The second storm of our trip hit us while we were packing up Station I for a return to McMurdo. The winds began gusting over 50 miles per hour, and the visibility dropped to near zero. We had already packed up camp, but the orders came in over the radio that Condition 1 had been imposed on the sea ice route, and we were stuck there until conditions improved. Three of us slept on the floor of the research sled while Mak and I slept in the back of the Pisten Bully. The wind shook and buffeted the vehicle all night, and at times the Pisten Bully made this vibrating sound like we were just about to take off.
But by 6 PM the following day, the visibility had improved enough for us to follow the flags along the sea-ice highway and return to McMurdo. In town we picked up another crewmember: Matt Smith, the sea-ice specialist for the US Antarctic Program in McMurdo. We then drove back out to our camp at Station I and spent several hours digging our vehicles out of the snowdrifts. By noon the following day everything was ready again for redeployment, and we set out across the ice for our next station, on the north side of Inaccessible Island.
The fresh snow had buried many of the obvious ice cracks and features, so Matt and I went ahead on snowmobiles to scout the route while Jeff Hoffman and Mak Saito followed with the sleds. Cracks like the ridgeline in the above photo were relatively easy to spot, and we drilled them to make sure they were a meter thick, which is more than enough to support the weight of our vehicles. Other cracks though were less apparent, but many times those cracks were given away by the presence of seals loafing on the ice – the pup in this picture barely even moved as we rumbled by, and we saw his breathing hole in a hidden crack just a few feet away. We gave that area wide berth. After a few hours of crack testing and route finding, we made it out into McMurdo Sound proper and to our next station.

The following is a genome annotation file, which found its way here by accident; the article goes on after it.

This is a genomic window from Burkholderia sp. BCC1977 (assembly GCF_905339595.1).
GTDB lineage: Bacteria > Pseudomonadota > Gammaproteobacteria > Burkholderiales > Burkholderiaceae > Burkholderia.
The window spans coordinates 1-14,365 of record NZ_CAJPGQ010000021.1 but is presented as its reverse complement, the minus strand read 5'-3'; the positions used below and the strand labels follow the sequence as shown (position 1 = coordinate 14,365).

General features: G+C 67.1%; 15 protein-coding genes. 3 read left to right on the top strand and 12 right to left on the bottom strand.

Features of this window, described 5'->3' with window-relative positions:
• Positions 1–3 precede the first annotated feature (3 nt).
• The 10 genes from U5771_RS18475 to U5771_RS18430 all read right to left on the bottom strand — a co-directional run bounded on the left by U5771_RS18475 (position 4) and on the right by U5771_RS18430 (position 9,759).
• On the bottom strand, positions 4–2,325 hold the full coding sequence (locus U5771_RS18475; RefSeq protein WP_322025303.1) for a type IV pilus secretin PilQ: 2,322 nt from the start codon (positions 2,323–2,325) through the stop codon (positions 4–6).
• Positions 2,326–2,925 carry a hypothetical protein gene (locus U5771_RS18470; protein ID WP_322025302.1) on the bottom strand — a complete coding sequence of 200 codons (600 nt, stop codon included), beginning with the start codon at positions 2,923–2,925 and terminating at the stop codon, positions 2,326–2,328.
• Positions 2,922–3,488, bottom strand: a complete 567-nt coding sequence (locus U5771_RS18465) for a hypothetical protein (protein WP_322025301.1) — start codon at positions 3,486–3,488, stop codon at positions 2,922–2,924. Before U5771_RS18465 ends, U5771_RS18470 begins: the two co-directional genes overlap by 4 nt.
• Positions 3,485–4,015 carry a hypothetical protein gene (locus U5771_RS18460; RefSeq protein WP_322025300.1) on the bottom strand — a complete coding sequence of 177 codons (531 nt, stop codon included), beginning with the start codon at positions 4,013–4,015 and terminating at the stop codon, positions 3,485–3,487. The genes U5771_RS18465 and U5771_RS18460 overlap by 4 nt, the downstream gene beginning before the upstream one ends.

The next morning we fired up our generator and drills. I used the Kovacs core sampler to create a large enough hole so that Jeff and I could get our sampling gear down below the ice. We have been wrapping all of our sample tubing in black insulation, as the seawater will rapidly freeze on contact with icy air. This is espeically true in Antarctica, where the wind seems to blow nearly continuously, freezing engines, air hoses, compressors, you name it! I also drilled a number of ice cores so we could obtain some genetic material from the organisms living on the bottom of the ice. Drilling those cores takes a few hours- while I was doing that Jeff Hoffman worked the stainless steel filter sets and the viral concentrator. In the picture on the left you can see one of the filters for the larger phytoplankton. That particular filter captures anything in the water which is between 3 and 200 microns, which is the size of most of the diatoms and other large phytoplankton. If you have a sharp eye, or a good computer monitor, you can see a slight discoloration of the filter as compared to the edge – that discoloration is from planktonic cells which have become trapped on the filter. To obtain that amount of cells, we had to filter over 400 liters of seawater, and even then, it almost seems less that the amount that was in the ice core. This is possibly due to seasonality in the sea-ice cycle: it is still late spring here, and as summer progresses and the sea ice starts to melt, the diatoms trapped in the sea ice will be released into the water, becoming the seeds for the annual summer phytoplankton bloom in the Ross Sea. Jeff Hoffman and Andy Allen brought back samples last year from the late summer, so between the spring and summer samples we should be able to develop a wider genomic understanding of polar marine phytoplankton.